I really despise those articles that smugly inform you to: “Forget about the dishes, laundry and other housework; sleep when your baby sleeps”. This is only vaguely possible with your first child, and even then it only works for a week or two at most. After that, daddy has gone back to work, the newness has worn off and everyone, although sympathetic, expects you to just get on with it!
The baby on the other hand, is still waking up to feed and will continue to do so for another few months. Your sleep is still broken and there is still work to be done! Exactly who is supposed to do it if you sleep when the baby sleeps? And even in that first week or two, when will you shower, or brush your teeth, or get dressed? When will you eat? Come on, give me some real advice!
Before my children were born, I was a heavy sleeper. I slept through a small earthquake once! But as soon as the first baby was born, a switch flipped and it doesn’t matter how deeply I am asleep, when my child stirs, I am awake. Men do not seem to have this switch!
It’s at that moment your tired body flops on the bed and your head finds the comfy contours of your pillow…and then you hear the baby stirring and you just know she’s getting ready to up. There will be no sleeping for you!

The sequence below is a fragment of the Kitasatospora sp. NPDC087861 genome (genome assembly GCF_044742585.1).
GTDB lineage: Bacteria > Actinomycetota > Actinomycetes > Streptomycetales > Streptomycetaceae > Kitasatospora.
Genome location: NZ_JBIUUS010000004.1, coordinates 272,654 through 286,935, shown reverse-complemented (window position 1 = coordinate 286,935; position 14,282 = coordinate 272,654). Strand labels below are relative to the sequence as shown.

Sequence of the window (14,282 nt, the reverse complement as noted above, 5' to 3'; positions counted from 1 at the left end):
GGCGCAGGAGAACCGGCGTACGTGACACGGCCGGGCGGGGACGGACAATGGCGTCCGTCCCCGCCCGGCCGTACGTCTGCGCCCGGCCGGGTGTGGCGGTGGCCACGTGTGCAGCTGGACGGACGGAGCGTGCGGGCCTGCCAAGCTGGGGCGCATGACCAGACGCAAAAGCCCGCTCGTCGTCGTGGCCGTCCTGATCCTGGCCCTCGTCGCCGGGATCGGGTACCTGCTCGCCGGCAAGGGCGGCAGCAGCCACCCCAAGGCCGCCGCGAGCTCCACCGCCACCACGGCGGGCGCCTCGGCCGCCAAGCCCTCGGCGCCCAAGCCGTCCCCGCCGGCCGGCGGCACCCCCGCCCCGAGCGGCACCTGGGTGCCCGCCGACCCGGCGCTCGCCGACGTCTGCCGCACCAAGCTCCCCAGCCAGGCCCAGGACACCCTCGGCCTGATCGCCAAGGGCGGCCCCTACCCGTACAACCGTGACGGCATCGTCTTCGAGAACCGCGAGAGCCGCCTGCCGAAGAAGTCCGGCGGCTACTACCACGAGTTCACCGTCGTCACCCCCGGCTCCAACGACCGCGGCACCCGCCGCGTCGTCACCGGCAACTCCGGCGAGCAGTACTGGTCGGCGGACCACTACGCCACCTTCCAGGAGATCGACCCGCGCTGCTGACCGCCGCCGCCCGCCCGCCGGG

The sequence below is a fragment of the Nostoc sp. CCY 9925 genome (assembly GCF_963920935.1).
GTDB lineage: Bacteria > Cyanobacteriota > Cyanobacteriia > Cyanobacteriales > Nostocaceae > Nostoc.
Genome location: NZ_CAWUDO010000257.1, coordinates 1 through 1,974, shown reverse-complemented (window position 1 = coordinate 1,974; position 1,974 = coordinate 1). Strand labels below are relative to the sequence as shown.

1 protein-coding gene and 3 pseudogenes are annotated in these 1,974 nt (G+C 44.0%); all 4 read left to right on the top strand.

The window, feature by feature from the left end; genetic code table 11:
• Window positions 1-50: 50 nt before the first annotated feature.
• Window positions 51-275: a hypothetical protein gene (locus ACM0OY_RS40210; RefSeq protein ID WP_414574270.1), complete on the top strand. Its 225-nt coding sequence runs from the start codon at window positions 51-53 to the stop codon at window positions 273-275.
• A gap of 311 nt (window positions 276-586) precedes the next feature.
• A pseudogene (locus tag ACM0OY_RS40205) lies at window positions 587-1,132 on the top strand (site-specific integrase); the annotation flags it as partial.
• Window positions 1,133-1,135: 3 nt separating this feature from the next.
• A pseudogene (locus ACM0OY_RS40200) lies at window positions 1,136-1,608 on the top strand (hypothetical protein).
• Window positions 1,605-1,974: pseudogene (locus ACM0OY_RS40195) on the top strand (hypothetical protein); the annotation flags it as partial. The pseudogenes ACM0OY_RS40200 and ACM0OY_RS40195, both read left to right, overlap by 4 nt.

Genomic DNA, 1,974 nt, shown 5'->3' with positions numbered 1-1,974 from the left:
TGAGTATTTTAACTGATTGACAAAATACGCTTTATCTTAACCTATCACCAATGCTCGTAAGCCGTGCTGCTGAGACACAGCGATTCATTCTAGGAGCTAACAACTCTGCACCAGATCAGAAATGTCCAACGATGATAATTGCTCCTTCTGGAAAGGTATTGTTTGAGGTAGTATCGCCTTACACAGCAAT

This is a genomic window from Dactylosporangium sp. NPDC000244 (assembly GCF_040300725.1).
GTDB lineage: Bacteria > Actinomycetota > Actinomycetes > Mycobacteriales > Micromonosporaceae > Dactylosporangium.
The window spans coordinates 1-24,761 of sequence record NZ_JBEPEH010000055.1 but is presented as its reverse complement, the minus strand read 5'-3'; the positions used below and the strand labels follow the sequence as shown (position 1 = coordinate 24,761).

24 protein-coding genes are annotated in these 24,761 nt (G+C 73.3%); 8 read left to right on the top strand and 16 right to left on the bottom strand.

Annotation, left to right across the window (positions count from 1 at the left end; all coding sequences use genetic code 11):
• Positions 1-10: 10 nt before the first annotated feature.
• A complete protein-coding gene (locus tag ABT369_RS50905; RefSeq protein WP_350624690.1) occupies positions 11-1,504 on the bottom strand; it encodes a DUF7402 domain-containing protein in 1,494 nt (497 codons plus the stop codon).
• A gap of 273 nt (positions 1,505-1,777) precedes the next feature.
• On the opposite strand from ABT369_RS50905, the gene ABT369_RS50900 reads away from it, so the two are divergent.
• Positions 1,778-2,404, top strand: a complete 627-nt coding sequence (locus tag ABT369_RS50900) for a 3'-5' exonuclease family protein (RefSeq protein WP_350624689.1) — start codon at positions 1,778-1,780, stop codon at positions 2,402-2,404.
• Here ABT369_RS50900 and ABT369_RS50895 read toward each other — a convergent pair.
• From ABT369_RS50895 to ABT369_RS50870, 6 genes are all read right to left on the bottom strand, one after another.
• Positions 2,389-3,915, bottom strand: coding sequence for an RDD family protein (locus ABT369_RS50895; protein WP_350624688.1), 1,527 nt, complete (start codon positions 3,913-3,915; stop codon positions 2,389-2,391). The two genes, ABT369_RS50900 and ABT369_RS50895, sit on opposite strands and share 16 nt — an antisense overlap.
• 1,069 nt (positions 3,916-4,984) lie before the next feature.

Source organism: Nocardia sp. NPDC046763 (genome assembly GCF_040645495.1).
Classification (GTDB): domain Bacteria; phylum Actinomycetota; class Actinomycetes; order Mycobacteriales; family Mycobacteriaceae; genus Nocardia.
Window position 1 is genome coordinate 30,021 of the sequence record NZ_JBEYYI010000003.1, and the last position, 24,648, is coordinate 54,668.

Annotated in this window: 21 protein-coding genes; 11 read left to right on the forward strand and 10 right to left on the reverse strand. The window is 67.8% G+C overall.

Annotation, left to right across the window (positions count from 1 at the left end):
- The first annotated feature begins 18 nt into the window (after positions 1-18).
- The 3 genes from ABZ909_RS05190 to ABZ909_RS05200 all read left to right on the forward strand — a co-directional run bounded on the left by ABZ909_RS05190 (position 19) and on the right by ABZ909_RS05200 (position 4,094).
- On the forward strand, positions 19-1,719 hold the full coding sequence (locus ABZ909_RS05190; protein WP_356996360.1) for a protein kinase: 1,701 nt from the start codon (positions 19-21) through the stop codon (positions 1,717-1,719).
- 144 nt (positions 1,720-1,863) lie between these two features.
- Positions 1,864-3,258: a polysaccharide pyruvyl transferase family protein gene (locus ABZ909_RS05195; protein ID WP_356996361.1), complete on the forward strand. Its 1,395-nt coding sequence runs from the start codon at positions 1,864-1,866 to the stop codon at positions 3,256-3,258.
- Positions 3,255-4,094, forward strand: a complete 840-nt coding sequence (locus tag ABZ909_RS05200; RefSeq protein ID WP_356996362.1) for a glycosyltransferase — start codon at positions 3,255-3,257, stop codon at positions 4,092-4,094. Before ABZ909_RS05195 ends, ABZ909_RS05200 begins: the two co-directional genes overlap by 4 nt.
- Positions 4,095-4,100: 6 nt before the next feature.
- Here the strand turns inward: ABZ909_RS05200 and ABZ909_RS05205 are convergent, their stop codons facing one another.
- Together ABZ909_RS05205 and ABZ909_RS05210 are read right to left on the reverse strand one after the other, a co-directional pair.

You decide that tomorrow night you will make daddy do the pajama-drill. He is a very involved father and is more than willing to help out where ever he can. But here is the problem: he is not the mama!
You hear the baby and you wait for hubby to hear it too. He keeps snoring. Soon, baby starts to moan loudly. He turns around and you think he heard her. You give him a nudge in the ribs, but even as the noise levels increase to high-pitched wails, he continues to sleep. You are fairly awake now. You give him a sharp elbow in the ribs and he looks at you quizzically through half-shut eyes. You explain that it is his turn to check on the baby. He nods, turns around and goes back to sleep. By now you are wide awake and it is by far easier to pick up the screaming baby and see to her yourself than to continue to try and wake up the chain-saw next to you.
The next morning at breakfast you get: “I don’t know what I did at the gym yesterday, but my ribs are really sore. Oh and by the way, did you sleep well, the baby didn’t wake up once!”